Managing Males – Infertile or Sub-Fertile Male


Sperm is produced in the testicle and stored in the epididymis at the bottom. The number of live sperm and limited number of abnormal sperm correlates with ability to settle females. Both can be influenced by temperature, nutrition and trauma. When we check males we cannot call them sterile on the basis of one sample. Repeatable samples of dead sperm or lack of sperm is needed to declare a stud dog infertile. Always check at least three times over 60 days before declaring the stud dog sterile.

With fertility problems in males we prefer to collect several times during a 30-day period. Check to see if the stud dog has the ability to produce sperm by getting rid of the current store in the epididymis. There are multiple reasons for temporary infertility; from trauma to the testicle, infection and overheating. These reasons only apply to the stud dog that was recently fertile, has normal libido, but is now suddenly sub-fertile.

Stud dog health:

Stud dogs should have a CBC (complete blood count) and chemistry profile done so that a kidney or liver issue isn’t impacting fertility. A high white blood cell count on CBC indicates an underlying infection and the need for antibiotic. Infection can cause infertility two ways:
  1. Infection of the testicle or secondary glands such as the prostate causes low sperm count and or dead sperm. Long term antibiotic is used to correct this issue.
  2. Secondly the high body temp in a sick stud dog can kill the stored sperm rendering the male sterile for 60 days. We often use NSAID’s to bring elevated body temp down.


Brucellosis:

Both male and female fertility is affected by Brucella Canis. Any dog affected with testicular issues and infertility should have B. canis in the screening test. Likewise, any dog brought into the kennel for breeding should have Brucella testing to protect breeding stock and genetic investment.

Testicular trauma:

Dogs can get trauma from fighting or playing or an unseen cause. Male dog testicles should be similar in size and shape with no lumps or bumps. The testicles should not be painful during exam and the scrotum should be free of scar tissue or damage. Both testicles should be smooth and symmetrical. Any changes or scar tissue indicates trauma that happened in the past. Infertility should be suspected.

It is not always testicular trauma causing infertility. There are also some common drugs that can affect male fertility. These can include supplements with heavy metals, Cimetidine, Ketoconazole, Sulfasalazine, Hormones, Glucocorticoids, and Anabolic Steroids.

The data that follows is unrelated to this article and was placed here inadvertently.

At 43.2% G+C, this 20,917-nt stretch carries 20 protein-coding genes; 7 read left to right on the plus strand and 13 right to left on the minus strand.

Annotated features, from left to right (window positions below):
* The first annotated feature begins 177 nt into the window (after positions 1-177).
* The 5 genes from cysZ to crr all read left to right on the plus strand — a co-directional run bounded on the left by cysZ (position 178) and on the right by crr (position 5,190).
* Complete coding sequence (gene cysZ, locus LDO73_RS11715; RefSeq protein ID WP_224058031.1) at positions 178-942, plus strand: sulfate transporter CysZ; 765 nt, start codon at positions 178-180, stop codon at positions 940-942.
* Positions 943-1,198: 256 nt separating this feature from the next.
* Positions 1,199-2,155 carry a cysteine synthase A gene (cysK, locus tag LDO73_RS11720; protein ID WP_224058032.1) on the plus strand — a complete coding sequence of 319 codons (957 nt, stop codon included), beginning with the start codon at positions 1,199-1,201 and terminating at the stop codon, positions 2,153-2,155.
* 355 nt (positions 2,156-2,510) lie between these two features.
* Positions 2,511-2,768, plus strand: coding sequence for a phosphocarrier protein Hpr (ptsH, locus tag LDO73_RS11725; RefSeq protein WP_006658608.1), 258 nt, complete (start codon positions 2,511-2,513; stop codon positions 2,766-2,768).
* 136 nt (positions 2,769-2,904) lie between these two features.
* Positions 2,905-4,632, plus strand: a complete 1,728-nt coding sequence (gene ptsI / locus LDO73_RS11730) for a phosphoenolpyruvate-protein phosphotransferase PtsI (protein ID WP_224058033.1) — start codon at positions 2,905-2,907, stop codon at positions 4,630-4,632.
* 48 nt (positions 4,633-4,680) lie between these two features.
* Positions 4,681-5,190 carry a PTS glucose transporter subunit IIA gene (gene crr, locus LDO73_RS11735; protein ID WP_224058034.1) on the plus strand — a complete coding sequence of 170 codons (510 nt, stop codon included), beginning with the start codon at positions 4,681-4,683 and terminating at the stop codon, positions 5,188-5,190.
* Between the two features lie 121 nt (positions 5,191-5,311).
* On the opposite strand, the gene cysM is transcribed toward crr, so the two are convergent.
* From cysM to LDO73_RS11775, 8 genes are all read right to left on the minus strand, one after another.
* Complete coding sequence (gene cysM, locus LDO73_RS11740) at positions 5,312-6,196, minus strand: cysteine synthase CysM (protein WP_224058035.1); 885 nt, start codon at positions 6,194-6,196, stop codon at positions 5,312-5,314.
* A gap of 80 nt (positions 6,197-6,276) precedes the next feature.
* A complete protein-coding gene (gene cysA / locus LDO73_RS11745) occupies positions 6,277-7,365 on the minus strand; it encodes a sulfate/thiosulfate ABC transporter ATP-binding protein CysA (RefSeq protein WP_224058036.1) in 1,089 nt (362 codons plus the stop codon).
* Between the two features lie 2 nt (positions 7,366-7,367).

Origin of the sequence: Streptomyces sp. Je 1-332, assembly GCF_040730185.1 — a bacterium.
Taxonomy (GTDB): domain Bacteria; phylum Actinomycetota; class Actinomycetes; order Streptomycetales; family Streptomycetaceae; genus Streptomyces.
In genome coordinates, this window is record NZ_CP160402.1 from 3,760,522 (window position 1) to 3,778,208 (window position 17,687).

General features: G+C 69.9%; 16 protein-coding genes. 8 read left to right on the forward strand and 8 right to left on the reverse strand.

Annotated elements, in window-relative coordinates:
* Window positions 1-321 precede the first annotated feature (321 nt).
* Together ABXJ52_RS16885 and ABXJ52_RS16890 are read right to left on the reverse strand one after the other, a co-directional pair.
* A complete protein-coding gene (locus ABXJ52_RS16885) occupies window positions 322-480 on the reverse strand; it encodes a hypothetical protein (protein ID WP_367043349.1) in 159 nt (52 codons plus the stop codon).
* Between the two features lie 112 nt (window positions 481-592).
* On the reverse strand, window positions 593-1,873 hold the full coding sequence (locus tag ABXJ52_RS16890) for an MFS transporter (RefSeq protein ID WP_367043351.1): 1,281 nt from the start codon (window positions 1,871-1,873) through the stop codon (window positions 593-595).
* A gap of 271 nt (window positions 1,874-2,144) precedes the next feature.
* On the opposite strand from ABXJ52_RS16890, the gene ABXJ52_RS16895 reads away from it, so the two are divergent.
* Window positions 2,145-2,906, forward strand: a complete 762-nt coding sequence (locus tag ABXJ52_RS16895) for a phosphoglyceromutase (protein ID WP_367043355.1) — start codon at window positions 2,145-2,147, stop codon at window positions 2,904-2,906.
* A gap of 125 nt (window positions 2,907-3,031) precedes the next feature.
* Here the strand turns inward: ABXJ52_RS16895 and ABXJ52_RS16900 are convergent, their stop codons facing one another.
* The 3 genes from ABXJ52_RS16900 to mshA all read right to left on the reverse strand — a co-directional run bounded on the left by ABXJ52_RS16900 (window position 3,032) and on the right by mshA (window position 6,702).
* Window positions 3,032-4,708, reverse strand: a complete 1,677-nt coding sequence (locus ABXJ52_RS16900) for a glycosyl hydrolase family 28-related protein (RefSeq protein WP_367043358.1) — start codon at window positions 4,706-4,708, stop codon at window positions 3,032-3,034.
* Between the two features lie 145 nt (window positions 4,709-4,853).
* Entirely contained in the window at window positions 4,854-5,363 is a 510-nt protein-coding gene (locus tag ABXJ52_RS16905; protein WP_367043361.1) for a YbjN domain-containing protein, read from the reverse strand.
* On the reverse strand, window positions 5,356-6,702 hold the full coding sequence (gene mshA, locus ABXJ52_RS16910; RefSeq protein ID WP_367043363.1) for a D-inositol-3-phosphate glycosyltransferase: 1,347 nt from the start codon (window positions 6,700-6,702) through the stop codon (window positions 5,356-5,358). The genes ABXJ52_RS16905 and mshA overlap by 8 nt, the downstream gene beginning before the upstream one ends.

Sub-fertile Mangaement: One of the most frustrating parts of managing a fertility issue in the stud dog is waiting to see if he recovers. Only recently have we had any research to identify fertility issues - most occurring in the past 10 years.

Male Fertility Supplements:

There are many supplements that can benefit male fertility, and the list can be found in the Managing Males – Hot Weather Breeding article. Breeders' Edge® Oxy-Stud was developed to keep the stud dog fertile and has proven results regarding sperm volume and count. We have had success using it with older males to improve volume for freezing.

When breeding a sub-fertile male it is very beneficial to put them on Oxy-Stud™ year-round to support sperm production. They should also only breed every third day as limited use will increase the number of live, viable sperm per ejaculate. Lastly, never let sub-fertile males outside in the heat of the day, and it is best to breed early in the morning.

By utilizing testing, supplements and management you can increase your chances to recover your stud dog’s genetics through his offspring.

- Dr. B





The materials, information and answers provided through this website are not intended to replace the medical advice or services of a qualified veterinarian or other pet health care professional. Consult your own veterinarian for answers to specific medical questions, including diagnosis, treatment, therapy or medical attention.

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